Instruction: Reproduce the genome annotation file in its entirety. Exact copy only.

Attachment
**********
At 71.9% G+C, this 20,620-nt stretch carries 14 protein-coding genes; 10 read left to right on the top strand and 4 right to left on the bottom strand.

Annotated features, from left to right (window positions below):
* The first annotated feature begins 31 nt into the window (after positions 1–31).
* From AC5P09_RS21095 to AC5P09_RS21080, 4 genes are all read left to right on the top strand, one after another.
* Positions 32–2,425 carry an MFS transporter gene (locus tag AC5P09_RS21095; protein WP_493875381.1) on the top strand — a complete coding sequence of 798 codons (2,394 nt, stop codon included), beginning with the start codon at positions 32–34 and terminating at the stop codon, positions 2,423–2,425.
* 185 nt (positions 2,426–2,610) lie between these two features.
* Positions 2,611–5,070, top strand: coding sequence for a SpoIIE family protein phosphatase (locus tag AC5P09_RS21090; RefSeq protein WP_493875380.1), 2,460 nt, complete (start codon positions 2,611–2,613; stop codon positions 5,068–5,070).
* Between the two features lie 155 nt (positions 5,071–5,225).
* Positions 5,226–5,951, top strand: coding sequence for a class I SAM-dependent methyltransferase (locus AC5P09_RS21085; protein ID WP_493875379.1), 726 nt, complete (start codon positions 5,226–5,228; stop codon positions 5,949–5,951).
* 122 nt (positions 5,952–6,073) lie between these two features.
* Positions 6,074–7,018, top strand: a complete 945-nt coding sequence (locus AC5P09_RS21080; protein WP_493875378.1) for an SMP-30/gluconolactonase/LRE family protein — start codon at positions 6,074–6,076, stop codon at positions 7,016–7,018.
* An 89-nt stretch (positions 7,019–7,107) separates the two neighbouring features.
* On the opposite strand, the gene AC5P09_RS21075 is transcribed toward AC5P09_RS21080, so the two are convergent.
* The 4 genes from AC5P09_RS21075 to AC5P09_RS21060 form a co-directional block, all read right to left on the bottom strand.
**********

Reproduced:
At 71.9% G+C, this 20,620-nt stretch carries 14 protein-coding genes; 10 read left to right on the top strand and 4 right to left on the bottom strand.

Annotated features, from left to right (window positions below):
* The first annotated feature begins 31 nt into the window (after positions 1–31).
* From AC5P09_RS21095 to AC5P09_RS21080, 4 genes are all read left to right on the top strand, one after another.
* Positions 32–2,425 carry an MFS transporter gene (locus tag AC5P09_RS21095; protein WP_493875381.1) on the top strand — a complete coding sequence of 798 codons (2,394 nt, stop codon included), beginning with the start codon at positions 32–34 and terminating at the stop codon, positions 2,423–2,425.
* 185 nt (positions 2,426–2,610) lie between these two features.
* Positions 2,611–5,070, top strand: coding sequence for a SpoIIE family protein phosphatase (locus tag AC5P09_RS21090; RefSeq protein WP_493875380.1), 2,460 nt, complete (start codon positions 2,611–2,613; stop codon positions 5,068–5,070).
* Between the two features lie 155 nt (positions 5,071–5,225).
* Positions 5,226–5,951, top strand: coding sequence for a class I SAM-dependent methyltransferase (locus AC5P09_RS21085; protein ID WP_493875379.1), 726 nt, complete (start codon positions 5,226–5,228; stop codon positions 5,949–5,951).
* 122 nt (positions 5,952–6,073) lie between these two features.
* Positions 6,074–7,018, top strand: a complete 945-nt coding sequence (locus AC5P09_RS21080; protein WP_493875378.1) for an SMP-30/gluconolactonase/LRE family protein — start codon at positions 6,074–6,076, stop codon at positions 7,016–7,018.
* An 89-nt stretch (positions 7,019–7,107) separates the two neighbouring features.
* On the opposite strand, the gene AC5P09_RS21075 is transcribed toward AC5P09_RS21080, so the two are convergent.
* The 4 genes from AC5P09_RS21075 to AC5P09_RS21060 form a co-directional block, all read right to left on the bottom strand.